Crowds Press and Demons Proclaim Him

SYNOPSIS - The crowds welcomed Jesus because of his miracles, but only demons recognized who he was – the Son of God – Mark 3:7-12.

Galilee Photo by Dave Herring on Unsplash
The third chapter of Mark describes several incidents that occurred while Jesus was proclaiming the gospel in and around the town of Capernaum. At one point, the crowds, eager to see and experience his healings, thronged Jesus so it became necessary for him to speak from a boat anchored along the lakeshore. In the middle of his preaching, demons began to declare that he was the “Son of God.” - [Photo by Dave Herring on Unsplash].

After a confrontation with the Jewish religious authorities about the healing of a man with a withered hand on the Sabbath, Jesus departed the local synagogue to minister to the crowd. His fame had become more widespread than that of John the Baptist; therefore, he posed a growing threat to the Temple authorities. John had drawn crowds from Jerusalem and Judea, but Jesus attracted people from as far south as Idumea (Edom) and as far north as the (largely Gentile) cities of Tyre and Sidon. This geographic range covered most of the land of Palestine.

Idumea was approximately 195 kilometers south of Capernaum and populated by mixed races of Jewish and Gentile origins. The former city-states of Tyre and Sidon were 80 kilometers to the north and populated by Hellenized Gentiles, many of Phoenician stock. The region east of the Jordan River was populated also by Gentiles. Even at this early stage, Jesus ministered to Gentiles when the opportunity arose.
  • (Mark 3:7-12)  - “And Jesus with his disciples retired unto the sea; and a great throng from Galilee followed, also from Judaea, and from Jerusalem, and from Idumaea, and beyond the Jordan, and around Tyre and Zidon, a great throng, hearing whatsoever things he was doing, came unto him. And he spake unto his disciples that a little boat might attend him, because of the multitude — that they might not be pressing upon him. For he cured many, so that they were besieging him, that they might touch him — as many as had plagues; and the impure spirits, as soon as they beheld him, were falling down to him and crying aloud while he was speaking, Thou art the Son of God! and sternly was he rebuking them, lest they should make him manifest” – (The Emphasized Bible - Parallel passagesMatthew 4:24-26, Luke 6:17-19).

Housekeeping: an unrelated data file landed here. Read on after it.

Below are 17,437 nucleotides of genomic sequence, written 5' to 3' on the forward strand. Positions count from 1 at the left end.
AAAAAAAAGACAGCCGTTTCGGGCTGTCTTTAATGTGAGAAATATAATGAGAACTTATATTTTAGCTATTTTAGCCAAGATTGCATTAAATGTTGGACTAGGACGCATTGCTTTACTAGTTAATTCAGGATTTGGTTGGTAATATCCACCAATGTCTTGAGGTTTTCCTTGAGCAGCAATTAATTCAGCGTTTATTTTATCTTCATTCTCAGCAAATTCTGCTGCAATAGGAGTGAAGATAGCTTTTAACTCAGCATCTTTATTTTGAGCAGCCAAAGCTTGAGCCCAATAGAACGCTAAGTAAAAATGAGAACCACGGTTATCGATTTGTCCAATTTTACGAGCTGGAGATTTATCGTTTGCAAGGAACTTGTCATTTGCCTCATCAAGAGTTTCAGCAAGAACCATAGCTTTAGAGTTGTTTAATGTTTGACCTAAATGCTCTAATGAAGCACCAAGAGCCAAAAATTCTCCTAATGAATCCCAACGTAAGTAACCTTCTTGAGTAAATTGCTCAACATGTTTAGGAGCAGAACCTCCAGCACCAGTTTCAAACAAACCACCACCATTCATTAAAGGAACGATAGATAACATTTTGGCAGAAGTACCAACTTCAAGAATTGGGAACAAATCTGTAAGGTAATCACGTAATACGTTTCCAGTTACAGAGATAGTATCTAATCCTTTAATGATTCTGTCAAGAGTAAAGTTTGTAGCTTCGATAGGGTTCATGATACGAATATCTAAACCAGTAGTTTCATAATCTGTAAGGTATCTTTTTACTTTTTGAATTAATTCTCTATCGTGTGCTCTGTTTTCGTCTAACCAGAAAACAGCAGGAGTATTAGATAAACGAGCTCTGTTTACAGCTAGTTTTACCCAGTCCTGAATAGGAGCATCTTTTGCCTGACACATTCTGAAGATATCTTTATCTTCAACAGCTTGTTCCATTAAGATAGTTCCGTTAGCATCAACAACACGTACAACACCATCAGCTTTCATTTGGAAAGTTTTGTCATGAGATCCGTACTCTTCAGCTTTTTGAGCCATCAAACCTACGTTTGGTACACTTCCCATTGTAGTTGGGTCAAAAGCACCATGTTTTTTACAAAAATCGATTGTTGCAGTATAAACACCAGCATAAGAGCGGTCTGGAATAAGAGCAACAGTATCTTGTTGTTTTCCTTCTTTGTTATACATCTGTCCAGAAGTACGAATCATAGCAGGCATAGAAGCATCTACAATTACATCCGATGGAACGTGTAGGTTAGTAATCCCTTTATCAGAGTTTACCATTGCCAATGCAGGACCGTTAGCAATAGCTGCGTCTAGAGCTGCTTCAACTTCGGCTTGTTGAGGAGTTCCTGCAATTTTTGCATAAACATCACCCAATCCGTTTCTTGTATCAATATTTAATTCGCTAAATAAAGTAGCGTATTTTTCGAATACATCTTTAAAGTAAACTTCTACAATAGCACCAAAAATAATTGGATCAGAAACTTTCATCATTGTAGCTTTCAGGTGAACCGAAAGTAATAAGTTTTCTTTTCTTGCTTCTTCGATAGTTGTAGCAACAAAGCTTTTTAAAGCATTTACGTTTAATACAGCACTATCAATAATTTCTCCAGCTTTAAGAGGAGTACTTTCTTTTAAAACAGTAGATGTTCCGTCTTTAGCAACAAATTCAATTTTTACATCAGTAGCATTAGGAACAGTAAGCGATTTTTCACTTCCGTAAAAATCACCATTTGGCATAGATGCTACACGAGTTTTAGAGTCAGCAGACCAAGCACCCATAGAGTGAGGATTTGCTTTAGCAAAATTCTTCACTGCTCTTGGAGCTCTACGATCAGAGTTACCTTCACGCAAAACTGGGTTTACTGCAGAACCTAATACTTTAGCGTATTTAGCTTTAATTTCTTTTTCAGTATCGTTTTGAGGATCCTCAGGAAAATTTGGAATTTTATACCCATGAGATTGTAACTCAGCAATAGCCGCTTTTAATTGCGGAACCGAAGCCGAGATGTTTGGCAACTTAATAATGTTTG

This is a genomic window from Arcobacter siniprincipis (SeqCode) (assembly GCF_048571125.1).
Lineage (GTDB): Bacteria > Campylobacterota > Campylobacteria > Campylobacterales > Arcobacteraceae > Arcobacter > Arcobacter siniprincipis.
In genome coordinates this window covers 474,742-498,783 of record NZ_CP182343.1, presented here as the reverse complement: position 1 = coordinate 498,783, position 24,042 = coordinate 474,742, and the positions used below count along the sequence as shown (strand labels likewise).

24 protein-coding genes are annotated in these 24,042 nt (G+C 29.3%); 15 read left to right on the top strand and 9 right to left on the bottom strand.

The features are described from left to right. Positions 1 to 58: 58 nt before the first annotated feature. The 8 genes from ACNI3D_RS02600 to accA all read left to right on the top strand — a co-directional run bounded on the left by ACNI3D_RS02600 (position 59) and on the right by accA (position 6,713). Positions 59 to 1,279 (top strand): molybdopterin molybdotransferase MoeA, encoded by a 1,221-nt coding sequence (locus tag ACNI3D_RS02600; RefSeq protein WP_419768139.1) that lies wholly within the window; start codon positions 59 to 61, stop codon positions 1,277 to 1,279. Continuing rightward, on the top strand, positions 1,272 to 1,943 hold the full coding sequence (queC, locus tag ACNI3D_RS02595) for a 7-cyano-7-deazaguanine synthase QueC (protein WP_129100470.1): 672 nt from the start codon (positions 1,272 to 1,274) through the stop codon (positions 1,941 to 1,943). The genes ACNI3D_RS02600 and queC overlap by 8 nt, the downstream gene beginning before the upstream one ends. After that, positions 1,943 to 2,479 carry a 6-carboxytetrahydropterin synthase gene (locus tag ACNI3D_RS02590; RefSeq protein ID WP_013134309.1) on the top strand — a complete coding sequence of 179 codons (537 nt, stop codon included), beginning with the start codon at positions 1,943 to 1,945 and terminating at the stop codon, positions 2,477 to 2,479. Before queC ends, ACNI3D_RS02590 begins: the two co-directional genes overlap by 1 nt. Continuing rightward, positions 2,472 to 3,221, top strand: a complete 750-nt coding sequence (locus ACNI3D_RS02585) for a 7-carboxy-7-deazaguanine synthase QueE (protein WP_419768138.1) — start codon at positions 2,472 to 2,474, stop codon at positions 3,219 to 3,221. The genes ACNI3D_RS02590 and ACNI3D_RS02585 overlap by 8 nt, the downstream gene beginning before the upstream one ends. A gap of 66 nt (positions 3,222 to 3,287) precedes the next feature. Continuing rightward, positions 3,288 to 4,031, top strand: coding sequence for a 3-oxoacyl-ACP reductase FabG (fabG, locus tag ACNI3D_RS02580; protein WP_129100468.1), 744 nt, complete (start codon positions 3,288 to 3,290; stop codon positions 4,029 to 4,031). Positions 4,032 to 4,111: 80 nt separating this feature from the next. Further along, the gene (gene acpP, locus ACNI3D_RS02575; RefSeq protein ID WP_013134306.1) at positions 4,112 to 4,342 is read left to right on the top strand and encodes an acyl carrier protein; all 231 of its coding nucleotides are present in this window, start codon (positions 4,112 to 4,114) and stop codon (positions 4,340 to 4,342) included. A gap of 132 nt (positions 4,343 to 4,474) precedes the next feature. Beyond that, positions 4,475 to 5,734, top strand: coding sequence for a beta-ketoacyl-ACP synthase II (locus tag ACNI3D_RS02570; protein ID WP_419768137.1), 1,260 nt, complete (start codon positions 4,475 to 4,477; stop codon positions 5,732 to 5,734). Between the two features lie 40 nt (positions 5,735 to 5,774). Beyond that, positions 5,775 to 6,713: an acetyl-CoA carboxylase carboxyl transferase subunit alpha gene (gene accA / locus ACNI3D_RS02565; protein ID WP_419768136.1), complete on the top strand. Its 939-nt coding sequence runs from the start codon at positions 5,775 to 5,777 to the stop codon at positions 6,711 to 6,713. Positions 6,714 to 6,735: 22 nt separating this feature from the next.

The gospel of Mark is the only one of the three synoptic gospels that recorded that the crowds came from as far away as Idumea, the homeland of Herod and his ancestors. Most likely, ‘Mark’ included this information because of the mention of the “Herodians” in verse 6.

The Greek verb rendered “pressing” or “thronging” is thlibō, a word related to the noun often translated “tribulation” elsewhere in the New Testament - (Or thlipsis – Strong’s - #2346 and #2347). It means “to press, to crush, to press in.” While the crowd was not hostile, what occurred resembled a mob scene with people pushing to gain access to Jesus. In previous incidents, he “touched” those in need – Now the crowd pressed in to “touch” him.

Some demons present that day caused their human host to fall prostrate before Jesus and declare him to be the “Son of God!” The Greek verbs used to describe this scene are in the imperfect tense, denoting ongoing action in the past. That is to say, this was not a one-time occurrence but happened frequently, at least on that day.
Like the religious authorities from Jerusalem, demons followed Jesus in order to interfere with his ministry. Their declarations distracted people from his message and helped to discredit his deeds. Thus, it was necessary for him to silence them.
Note well that Jesus did not engage in elaborate rituals, “binding” formulas, or lengthy prayers to silence the demons. He simply commanded them to keep quiet - Demonstrating his authority over demonic forces.

As elsewhere in Mark, only the demons recognized who Jesus was, not the religious leaders from the Temple, the crowds, not even his closest disciples - (Mark 1:24, 3:11, 3:21, 5:7, 8:27-38).

While the crowds welcomed Jesus because of his miracles, only the demons recognized that he was the “Son of God.” Above all, it was in response to this declaration that Jesus “sternly rebuked them, lest they should make him known.”

This raises the question - Did Jesus not wish to be identified at this point as the Messiah of Israel, or was he concerned more with how others perceived the nature of his ministry?


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